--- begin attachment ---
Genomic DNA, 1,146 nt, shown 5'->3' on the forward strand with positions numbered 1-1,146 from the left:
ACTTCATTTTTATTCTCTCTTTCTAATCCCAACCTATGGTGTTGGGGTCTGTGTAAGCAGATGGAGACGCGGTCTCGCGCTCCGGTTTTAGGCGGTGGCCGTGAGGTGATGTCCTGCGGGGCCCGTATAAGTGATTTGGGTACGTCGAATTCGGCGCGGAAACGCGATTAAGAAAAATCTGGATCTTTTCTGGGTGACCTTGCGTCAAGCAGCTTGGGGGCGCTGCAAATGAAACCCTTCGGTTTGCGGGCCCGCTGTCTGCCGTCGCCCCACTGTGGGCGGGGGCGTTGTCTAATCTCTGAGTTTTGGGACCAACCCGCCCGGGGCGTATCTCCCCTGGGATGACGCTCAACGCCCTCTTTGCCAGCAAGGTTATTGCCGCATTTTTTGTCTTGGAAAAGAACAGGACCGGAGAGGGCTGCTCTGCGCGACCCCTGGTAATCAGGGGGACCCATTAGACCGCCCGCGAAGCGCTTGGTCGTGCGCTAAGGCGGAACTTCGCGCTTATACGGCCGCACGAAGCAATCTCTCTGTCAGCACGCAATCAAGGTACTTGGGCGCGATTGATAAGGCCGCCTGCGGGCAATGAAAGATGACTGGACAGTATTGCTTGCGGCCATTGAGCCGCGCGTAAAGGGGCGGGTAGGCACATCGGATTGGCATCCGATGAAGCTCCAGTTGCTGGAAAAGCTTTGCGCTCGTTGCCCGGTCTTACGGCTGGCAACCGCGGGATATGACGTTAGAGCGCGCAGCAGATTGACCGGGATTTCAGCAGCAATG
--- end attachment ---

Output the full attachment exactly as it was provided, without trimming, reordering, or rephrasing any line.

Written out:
Genomic DNA, 1,146 nt, shown 5'->3' on the forward strand with positions numbered 1-1,146 from the left:
ACTTCATTTTTATTCTCTCTTTCTAATCCCAACCTATGGTGTTGGGGTCTGTGTAAGCAGATGGAGACGCGGTCTCGCGCTCCGGTTTTAGGCGGTGGCCGTGAGGTGATGTCCTGCGGGGCCCGTATAAGTGATTTGGGTACGTCGAATTCGGCGCGGAAACGCGATTAAGAAAAATCTGGATCTTTTCTGGGTGACCTTGCGTCAAGCAGCTTGGGGGCGCTGCAAATGAAACCCTTCGGTTTGCGGGCCCGCTGTCTGCCGTCGCCCCACTGTGGGCGGGGGCGTTGTCTAATCTCTGAGTTTTGGGACCAACCCGCCCGGGGCGTATCTCCCCTGGGATGACGCTCAACGCCCTCTTTGCCAGCAAGGTTATTGCCGCATTTTTTGTCTTGGAAAAGAACAGGACCGGAGAGGGCTGCTCTGCGCGACCCCTGGTAATCAGGGGGACCCATTAGACCGCCCGCGAAGCGCTTGGTCGTGCGCTAAGGCGGAACTTCGCGCTTATACGGCCGCACGAAGCAATCTCTCTGTCAGCACGCAATCAAGGTACTTGGGCGCGATTGATAAGGCCGCCTGCGGGCAATGAAAGATGACTGGACAGTATTGCTTGCGGCCATTGAGCCGCGCGTAAAGGGGCGGGTAGGCACATCGGATTGGCATCCGATGAAGCTCCAGTTGCTGGAAAAGCTTTGCGCTCGTTGCCCGGTCTTACGGCTGGCAACCGCGGGATATGACGTTAGAGCGCGCAGCAGATTGACCGGGATTTCAGCAGCAATG